Issue 2 and Social Equity

Marijuana laws have been enforced in a discriminatory manner against people of color in the United States. Despite similar usage rates across races, Black people are almost four times more likely than white people to be arrested for marijuana possession nationwide.

Legalizing marijuana without addressing these past injustices risks reinforcing the decades of disproportionate harm communities of color have faced and endured. As a result, legalization advocates support reinvestment in the communities most harmed by discriminatory enforcement, and express procedures governing police interactions with those suspected of marijuana offenses.

Ohio’s Social Equity and Jobs Program

Issue 2 – the adult use marijuana legalization proposal passed by Ohio voters on November 7, 2023 – includes exactly these types of provisions in addition to provisions meant to ensure those groups that have been harmed disproportionately by prohibition are represented among Ohio’s marijuana license holders. Indeed, in implementing a Social Equity and Jobs Program (the “SEJP”), Issue 2 identifies several express policy justifications, including among them:

  • Individuals who have been arrested or incarcerated due to drug laws suffer long-lasting negative consequences, including impacts to employment, business ownership, housing, health, and long-term financial well-being;
  • Family members, especially children, and communities of those who have been arrested or incarcerated due to drug laws, suffer from emotional, psychological, and financial harms as a result of such arrests or incarcerations;
  • Certain communities have disproportionately suffered the harms of enforcement of marijuana-related laws. Those communities face greater difficulties accessing traditional banking systems and capital for establishing businesses;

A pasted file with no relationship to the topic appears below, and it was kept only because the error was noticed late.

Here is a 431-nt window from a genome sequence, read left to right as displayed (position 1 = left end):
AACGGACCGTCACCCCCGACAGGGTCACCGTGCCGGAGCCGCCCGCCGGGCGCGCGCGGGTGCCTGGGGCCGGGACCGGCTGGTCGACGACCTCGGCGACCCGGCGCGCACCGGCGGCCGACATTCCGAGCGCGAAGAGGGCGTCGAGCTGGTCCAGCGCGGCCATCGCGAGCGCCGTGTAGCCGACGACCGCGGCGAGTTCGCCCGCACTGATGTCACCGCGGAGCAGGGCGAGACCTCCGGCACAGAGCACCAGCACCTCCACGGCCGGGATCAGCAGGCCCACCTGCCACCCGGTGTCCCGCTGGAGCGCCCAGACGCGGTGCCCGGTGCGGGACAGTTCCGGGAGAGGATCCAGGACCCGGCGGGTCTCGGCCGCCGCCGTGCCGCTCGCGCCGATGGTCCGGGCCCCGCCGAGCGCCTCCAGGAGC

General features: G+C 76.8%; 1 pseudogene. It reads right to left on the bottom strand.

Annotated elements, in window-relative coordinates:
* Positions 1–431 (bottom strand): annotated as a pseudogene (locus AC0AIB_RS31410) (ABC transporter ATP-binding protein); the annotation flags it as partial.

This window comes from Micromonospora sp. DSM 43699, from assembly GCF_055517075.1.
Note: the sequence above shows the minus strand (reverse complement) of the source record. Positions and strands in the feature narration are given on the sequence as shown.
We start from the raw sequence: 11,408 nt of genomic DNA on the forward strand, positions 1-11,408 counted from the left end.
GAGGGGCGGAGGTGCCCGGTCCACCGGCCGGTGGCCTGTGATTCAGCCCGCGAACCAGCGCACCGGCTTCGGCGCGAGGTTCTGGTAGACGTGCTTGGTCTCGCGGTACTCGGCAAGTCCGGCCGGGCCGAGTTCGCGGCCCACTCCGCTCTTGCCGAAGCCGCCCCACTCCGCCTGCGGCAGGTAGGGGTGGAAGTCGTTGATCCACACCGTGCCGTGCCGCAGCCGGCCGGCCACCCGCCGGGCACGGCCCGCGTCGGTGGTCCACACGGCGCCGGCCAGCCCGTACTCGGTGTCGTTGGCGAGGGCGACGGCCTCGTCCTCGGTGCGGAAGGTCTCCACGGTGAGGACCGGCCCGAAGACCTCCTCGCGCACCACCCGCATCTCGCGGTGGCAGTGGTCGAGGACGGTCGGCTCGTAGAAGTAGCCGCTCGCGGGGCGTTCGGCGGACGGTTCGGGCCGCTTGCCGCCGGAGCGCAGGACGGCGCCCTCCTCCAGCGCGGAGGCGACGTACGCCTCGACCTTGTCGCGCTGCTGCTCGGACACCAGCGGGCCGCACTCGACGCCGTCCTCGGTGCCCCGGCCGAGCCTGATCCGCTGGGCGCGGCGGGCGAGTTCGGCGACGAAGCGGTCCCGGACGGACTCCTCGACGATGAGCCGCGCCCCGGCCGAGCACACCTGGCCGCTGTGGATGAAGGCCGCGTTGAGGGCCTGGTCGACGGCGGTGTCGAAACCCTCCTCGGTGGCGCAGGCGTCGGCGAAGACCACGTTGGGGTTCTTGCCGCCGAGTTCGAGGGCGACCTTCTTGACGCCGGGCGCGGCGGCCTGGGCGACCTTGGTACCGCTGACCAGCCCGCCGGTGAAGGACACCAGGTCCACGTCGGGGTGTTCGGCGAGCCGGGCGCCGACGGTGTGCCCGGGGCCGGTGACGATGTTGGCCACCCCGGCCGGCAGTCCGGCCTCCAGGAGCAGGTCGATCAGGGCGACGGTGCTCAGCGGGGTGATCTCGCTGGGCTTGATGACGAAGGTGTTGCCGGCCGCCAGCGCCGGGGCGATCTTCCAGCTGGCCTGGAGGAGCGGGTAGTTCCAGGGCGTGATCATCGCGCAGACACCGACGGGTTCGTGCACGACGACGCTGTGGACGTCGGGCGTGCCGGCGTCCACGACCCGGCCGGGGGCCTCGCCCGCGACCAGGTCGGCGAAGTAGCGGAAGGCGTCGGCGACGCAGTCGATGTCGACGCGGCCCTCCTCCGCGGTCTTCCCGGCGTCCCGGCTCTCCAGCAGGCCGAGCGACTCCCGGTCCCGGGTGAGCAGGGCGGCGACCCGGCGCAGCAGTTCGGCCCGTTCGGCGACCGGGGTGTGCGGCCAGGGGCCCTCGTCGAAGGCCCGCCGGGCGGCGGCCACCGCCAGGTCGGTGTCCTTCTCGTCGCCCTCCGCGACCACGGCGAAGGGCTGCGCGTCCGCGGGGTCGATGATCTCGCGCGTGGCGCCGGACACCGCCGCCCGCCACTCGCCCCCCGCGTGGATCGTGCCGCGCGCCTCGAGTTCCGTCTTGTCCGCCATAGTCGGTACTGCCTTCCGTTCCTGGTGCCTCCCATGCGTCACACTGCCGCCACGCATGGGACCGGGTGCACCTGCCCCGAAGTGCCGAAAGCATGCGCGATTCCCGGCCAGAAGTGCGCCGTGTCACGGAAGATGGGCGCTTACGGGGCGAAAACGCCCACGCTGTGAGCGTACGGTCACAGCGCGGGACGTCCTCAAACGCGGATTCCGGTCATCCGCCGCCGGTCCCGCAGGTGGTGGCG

• Individuals who have resided in areas of high poverty suffer negative consequences, including barriers to entry in employment, business ownership, housing, health, and long-term financial well-being;
  • Promotion of business ownership and employment by individuals who have resided in areas of high poverty and high enforcement of marijuana-related laws furthers an equitable cannabis industry; and
  • Therefore, in the interest of remedying the harms resulting from the disproportionate enforcement of marijuana-related laws, a cannabis social equity and jobs program shall provide financial assistance and license application support to individuals most directly and adversely impacted by the enforcement of marijuana-related laws who are interested in starting or working in cannabis business entities.

R.C. 3780.18.

The SEJP will be funded by 36% of new tax revenue generated by adult use marijuana sales in Ohio. It will be administered by the Ohio Department of Development, which will adopt rules governing certification of individuals to participate in the SEJP. To participate, an applicant must show both social and economic disadvantage.

Economic disadvantage can be based on:

  • Wealth of the business seeking certification, as well as the personal wealth of the owner or owners of the business; or
  • Certain economic or business size thresholds and other eligibility criteria “designed to stimulate economic development through license awards to businesses located in qualified census tracts.

Social disadvantage can be based on:

  • The business owner or owners demonstrate membership in a racial minority group or show personal disadvantage due to color, ethnic origin, gender, physical disability, or long-term residence in an area of high unemployment; or